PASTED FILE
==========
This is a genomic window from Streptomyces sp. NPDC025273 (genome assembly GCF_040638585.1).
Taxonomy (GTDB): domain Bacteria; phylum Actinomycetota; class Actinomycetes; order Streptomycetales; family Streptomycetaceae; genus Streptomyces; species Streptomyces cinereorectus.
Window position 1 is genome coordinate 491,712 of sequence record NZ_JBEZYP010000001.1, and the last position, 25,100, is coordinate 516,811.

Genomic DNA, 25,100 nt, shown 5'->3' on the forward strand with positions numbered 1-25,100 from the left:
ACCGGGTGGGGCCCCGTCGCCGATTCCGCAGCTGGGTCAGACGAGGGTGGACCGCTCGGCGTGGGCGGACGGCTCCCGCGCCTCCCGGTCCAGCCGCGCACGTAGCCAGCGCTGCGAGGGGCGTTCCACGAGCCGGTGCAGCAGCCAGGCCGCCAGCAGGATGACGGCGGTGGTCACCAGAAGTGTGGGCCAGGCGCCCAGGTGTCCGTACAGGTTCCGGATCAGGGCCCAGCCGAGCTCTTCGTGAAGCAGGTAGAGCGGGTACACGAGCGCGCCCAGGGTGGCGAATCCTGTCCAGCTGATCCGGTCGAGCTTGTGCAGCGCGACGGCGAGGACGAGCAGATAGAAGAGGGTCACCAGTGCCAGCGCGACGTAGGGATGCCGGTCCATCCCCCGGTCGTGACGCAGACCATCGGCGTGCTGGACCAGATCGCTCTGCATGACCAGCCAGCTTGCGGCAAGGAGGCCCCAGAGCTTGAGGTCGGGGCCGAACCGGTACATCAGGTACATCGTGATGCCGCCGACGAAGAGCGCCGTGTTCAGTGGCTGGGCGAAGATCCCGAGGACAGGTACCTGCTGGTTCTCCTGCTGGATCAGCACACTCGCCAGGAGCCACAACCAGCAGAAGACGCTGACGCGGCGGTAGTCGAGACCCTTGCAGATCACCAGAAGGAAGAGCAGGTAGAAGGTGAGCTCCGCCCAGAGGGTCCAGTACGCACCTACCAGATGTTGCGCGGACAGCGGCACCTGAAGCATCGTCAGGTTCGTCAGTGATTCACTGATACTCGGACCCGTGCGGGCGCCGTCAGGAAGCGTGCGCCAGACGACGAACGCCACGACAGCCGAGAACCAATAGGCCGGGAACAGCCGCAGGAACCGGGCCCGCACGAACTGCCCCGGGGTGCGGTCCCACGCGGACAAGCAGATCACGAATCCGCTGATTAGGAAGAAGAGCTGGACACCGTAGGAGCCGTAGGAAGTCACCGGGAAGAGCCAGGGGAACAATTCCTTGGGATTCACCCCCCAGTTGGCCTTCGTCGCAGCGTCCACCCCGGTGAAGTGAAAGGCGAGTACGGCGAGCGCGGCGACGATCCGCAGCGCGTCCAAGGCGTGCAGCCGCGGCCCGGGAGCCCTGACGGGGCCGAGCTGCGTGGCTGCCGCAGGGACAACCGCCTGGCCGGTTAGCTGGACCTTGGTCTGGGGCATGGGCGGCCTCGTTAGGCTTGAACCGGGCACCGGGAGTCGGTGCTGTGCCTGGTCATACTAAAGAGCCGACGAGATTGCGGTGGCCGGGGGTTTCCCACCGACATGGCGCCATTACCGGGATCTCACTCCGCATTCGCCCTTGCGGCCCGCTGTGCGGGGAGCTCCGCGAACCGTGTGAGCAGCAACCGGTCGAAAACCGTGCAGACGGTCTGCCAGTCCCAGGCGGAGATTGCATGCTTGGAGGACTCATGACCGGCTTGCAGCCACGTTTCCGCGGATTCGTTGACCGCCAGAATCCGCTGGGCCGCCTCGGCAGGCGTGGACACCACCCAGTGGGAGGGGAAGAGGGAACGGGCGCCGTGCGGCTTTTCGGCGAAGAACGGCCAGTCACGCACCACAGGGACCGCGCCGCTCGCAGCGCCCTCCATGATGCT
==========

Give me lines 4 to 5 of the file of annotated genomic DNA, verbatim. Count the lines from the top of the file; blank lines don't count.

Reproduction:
Genomic DNA, 25,100 nt, shown 5'->3' on the forward strand with positions numbered 1-25,100 from the left:
ACCGGGTGGGGCCCCGTCGCCGATTCCGCAGCTGGGTCAGACGAGGGTGGACCGCTCGGCGTGGGCGGACGGCTCCCGCGCCTCCCGGTCCAGCCGCGCACGTAGCCAGCGCTGCGAGGGGCGTTCCACGAGCCGGTGCAGCAGCCAGGCCGCCAGCAGGATGACGGCGGTGGTCACCAGAAGTGTGGGCCAGGCGCCCAGGTGTCCGTACAGGTTCCGGATCAGGGCCCAGCCGAGCTCTTCGTGAAGCAGGTAGAGCGGGTACACGAGCGCGCCCAGGGTGGCGAATCCTGTCCAGCTGATCCGGTCGAGCTTGTGCAGCGCGACGGCGAGGACGAGCAGATAGAAGAGGGTCACCAGTGCCAGCGCGACGTAGGGATGCCGGTCCATCCCCCGGTCGTGACGCAGACCATCGGCGTGCTGGACCAGATCGCTCTGCATGACCAGCCAGCTTGCGGCAAGGAGGCCCCAGAGCTTGAGGTCGGGGCCGAACCGGTACATCAGGTACATCGTGATGCCGCCGACGAAGAGCGCCGTGTTCAGTGGCTGGGCGAAGATCCCGAGGACAGGTACCTGCTGGTTCTCCTGCTGGATCAGCACACTCGCCAGGAGCCACAACCAGCAGAAGACGCTGACGCGGCGGTAGTCGAGACCCTTGCAGATCACCAGAAGGAAGAGCAGGTAGAAGGTGAGCTCCGCCCAGAGGGTCCAGTACGCACCTACCAGATGTTGCGCGGACAGCGGCACCTGAAGCATCGTCAGGTTCGTCAGTGATTCACTGATACTCGGACCCGTGCGGGCGCCGTCAGGAAGCGTGCGCCAGACGACGAACGCCACGACAGCCGAGAACCAATAGGCCGGGAACAGCCGCAGGAACCGGGCCCGCACGAACTGCCCCGGGGTGCGGTCCCACGCGGACAAGCAGATCACGAATCCGCTGATTAGGAAGAAGAGCTGGACACCGTAGGAGCCGTAGGAAGTCACCGGGAAGAGCCAGGGGAACAATTCCTTGGGATTCACCCCCCAGTTGGCCTTCGTCGCAGCGTCCACCCCGGTGAAGTGAAAGGCGAGTACGGCGAGCGCGGCGACGATCCGCAGCGCGTCCAAGGCGTGCAGCCGCGGCCCGGGAGCCCTGACGGGGCCGAGCTGCGTGGCTGCCGCAGGGACAACCGCCTGGCCGGTTAGCTGGACCTTGGTCTGGGGCATGGGCGGCCTCGTTAGGCTTGAACCGGGCACCGGGAGTCGGTGCTGTGCCTGGTCATACTAAAGAGCCGACGAGATTGCGGTGGCCGGGGGTTTCCCACCGACATGGCGCCATTACCGGGATCTCACTCCGCATTCGCCCTTGCGGCCCGCTGTGCGGGGAGCTCCGCGAACCGTGTGAGCAGCAACCGGTCGAAAACCGTGCAGACGGTCTGCCAGTCCCAGGCGGAGATTGCATGCTTGGAGGACTCATGACCGGCTTGCAGCCACGTTTCCGCGGATTCGTTGACCGCCAGAATCCGCTGGGCCGCCTCGGCAGGCGTGGACACCACCCAGTGGGAGGGGAAGAGGGAACGGGCGCCGTGCGGCTTTTCGGCGAAGAACGGCCAGTCACGCACCACAGGGACCGCGCCGCTCGCAGCGCCCTCCATGATGCT